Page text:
Various geometrical designs have been employed for ski pole discs. The typical disc is circular, with a hub, an outer rim, and integral radial ribs or spokes. The hub may be plastic, metal, rubber, or the like and may be pivotally mounted to the ski pole. The rim may be plastic, metal, or similar materials, and the ribs are typically plastic or rubber. Examples of this general type of configuration are shown in U.S. Pat. No. 3,163,437 (Phillipson); U.S. Pat. No. 3,199,886 (Dover); U.S. Pat. No. 3,250,545 (Cameron); U.S. Pat. No. D169,644 (Weiss); and U.S. Pat. No. D196,847 (Miller). These conventional designs suffer from certain disadvantages. For example, they tend to be rather heavy and expensive to manufacture, provide a relatively small snow resistance, and are subject to getting caught on obstacles, such as branches and twigs. In addition, these discs are not useful for emitting light and/or sound or for forming information-imparting images in the snow. Nor do these discs provide an information-imparting top surface.

Other designs have sought to overcome the disadvantages discussed above by employing a largely solid disc, as shown, for example, in U.S. Pat. No. 3,743,311 (Giambazi); U.S. Pat. No. D279,024 (Nordgren et al.); U.S. Pat. No. D302,288 (Filice); U.S. Pat. No. D315,591 (Ehlert); U.S. Pat. No. D316,132 (Ehlert); U.S. Pat. No. D343,217 (Jarvinen); and U.S. Pat. No. D351,887 (Zimmerman). The solid discs tend to provide greater snow resistance due in part to their shape and larger surface area. However, these discs also are not useful for emitting light and/or sound or for forming information-imparting images in the snow or imparting information to a viewer of a top surface of the disc.

Illumination has been incorporated into the shaft or handle of a ski pole, as shown, for example, in U.S. Pat. No. 4,023,817 (Lah et al.); U.S. Pat. No. 4,066,889 (Hodgson); U.S. Pat. No. 4,129,311 (Hodgson); U.S. Pat. No. 4,206,445 (Steinhauer); U.S. Pat. No. 5,056,821 (Fierro); U.S. Pat. No. 5,149,489 (Crews); U.S. Pat. No. 5,271,640 (Potochick et al.); U.S. Pat. No. 6,152,491 (Queentry); and Japanese Patent Application Publication No. 05-177027. U.S. Pat. No. 5,039,128 shows a light attached to a ski. However, because these configurations involve lights installed in the shaft or handle of the ski pole, they are not designed to be readily replaceable components for use with a skier's existing ski poles and thus, are not amenable to being marketed separately as an add-on feature for existing equipment. In addition, such configurations do not have lights that are triggered automatically, nor do they have multi-color lights that operate in predetermined and/or random sequences.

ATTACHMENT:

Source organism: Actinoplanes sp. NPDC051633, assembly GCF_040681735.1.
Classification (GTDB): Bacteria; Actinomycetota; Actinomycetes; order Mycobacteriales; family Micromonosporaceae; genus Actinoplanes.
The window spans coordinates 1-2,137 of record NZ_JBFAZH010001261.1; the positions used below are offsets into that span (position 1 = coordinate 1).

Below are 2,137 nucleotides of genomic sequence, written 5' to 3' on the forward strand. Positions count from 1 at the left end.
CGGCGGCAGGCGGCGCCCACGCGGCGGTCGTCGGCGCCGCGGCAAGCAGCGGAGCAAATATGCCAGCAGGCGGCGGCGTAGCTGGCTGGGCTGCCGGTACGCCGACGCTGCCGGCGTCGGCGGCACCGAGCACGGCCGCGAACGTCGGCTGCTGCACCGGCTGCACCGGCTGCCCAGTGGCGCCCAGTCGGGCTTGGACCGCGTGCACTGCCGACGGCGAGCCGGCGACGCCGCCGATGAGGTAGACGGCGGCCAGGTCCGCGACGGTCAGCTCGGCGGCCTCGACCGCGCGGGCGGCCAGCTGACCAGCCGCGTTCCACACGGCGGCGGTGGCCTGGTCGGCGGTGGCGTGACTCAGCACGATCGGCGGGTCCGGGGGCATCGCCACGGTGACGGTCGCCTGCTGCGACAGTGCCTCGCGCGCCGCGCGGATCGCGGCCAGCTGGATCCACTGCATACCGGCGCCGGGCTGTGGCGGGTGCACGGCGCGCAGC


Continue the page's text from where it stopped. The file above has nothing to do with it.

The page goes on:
SUMMARY OF THE INVENTION

In one aspect, the present invention provides a ski pole disc for attachment to a ski pole, including a body extending in a direction substantially perpendicular to the ski pole and having a hole in a central portion thereof to receive the ski pole. An electronic circuit is positioned in the body, and the body is configured to allow illumination generated by the electronic circuit to be visible through the body.

Embodiments of the present invention may include one or more of the following features.

The electronic circuit may include a motion-activated circuit, and the illumination may be initiated in response to a signal from the motion-activated circuit. The ski pole disc may include a sound generation circuit, and the generation of sound by the sound generation circuit may be initiated in response to a signal from the motion-activated circuit.

The body of the ski pole disc may include a housing. The housing may include a bottom housing element having a hole in a central portion thereof to receive the ski pole and a top housing element having a hole in a central portion thereof to receive the ski pole. The top housing element may cooperate with the bottom housing element to house the electronic circuit. The bottom housing element and the top housing element may have respective edge portions that are substantially the same size and shape, and the edge portions may be sealed together to prevent water from entering the housing. The housing may include an inner surface substantially perpendicular to the ski pole and having recessed portions configured to hold elements of the electronic circuit. The bottom housing element may be configured to allow the illumination generated by the electronic circuit to be visible through the bottom housing element.

The body of the ski pole disc may further include a resistance layer attached to the housing and extending beyond the housing in a direction substantially perpendicular to the ski pole. The top housing element and the resistance layer may be configured to allow the illumination generated by the electronic circuit to be visible through the top housing element and the resistance layer. The resistance layer and the housing both may be formed of plastic, and the resistance layer may be formed of a softer plastic than the housing.